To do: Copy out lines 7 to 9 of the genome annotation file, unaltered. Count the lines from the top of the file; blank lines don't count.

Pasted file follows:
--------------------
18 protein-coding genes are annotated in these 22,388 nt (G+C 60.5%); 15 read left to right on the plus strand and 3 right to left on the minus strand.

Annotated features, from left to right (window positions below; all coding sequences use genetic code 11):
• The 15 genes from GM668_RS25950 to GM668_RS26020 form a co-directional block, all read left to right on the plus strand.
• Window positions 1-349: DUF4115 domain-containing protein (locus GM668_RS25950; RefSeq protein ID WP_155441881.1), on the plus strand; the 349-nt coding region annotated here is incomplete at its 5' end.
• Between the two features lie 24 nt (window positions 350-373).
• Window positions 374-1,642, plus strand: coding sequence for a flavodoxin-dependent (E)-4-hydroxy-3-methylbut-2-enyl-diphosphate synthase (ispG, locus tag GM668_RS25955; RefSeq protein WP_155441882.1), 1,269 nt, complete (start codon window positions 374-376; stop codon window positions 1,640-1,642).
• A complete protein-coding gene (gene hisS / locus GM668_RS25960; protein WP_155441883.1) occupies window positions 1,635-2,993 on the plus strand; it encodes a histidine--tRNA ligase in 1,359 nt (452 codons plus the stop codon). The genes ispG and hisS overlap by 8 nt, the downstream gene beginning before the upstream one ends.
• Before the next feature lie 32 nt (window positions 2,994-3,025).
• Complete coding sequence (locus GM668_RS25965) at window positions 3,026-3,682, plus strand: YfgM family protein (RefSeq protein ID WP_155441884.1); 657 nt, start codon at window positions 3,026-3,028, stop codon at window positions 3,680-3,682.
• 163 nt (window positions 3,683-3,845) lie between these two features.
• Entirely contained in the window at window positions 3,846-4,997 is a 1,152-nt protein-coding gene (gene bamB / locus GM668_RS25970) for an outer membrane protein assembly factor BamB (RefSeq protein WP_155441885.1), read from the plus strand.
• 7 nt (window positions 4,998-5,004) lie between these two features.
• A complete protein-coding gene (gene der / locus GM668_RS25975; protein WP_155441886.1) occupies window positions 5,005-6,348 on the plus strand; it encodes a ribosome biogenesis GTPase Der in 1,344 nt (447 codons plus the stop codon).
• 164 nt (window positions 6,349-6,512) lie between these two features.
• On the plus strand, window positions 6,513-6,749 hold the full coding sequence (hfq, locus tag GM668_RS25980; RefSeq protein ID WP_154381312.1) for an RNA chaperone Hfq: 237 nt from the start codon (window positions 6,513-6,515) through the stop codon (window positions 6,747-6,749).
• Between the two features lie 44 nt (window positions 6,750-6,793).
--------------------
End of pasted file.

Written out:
• A complete protein-coding gene (gene hisS / locus GM668_RS25960; protein WP_155441883.1) occupies window positions 1,635-2,993 on the plus strand; it encodes a histidine--tRNA ligase in 1,359 nt (452 codons plus the stop codon). The genes ispG and hisS overlap by 8 nt, the downstream gene beginning before the upstream one ends.
• Before the next feature lie 32 nt (window positions 2,994-3,025).
• Complete coding sequence (locus GM668_RS25965) at window positions 3,026-3,682, plus strand: YfgM family protein (RefSeq protein ID WP_155441884.1); 657 nt, start codon at window positions 3,026-3,028, stop codon at window positions 3,680-3,682.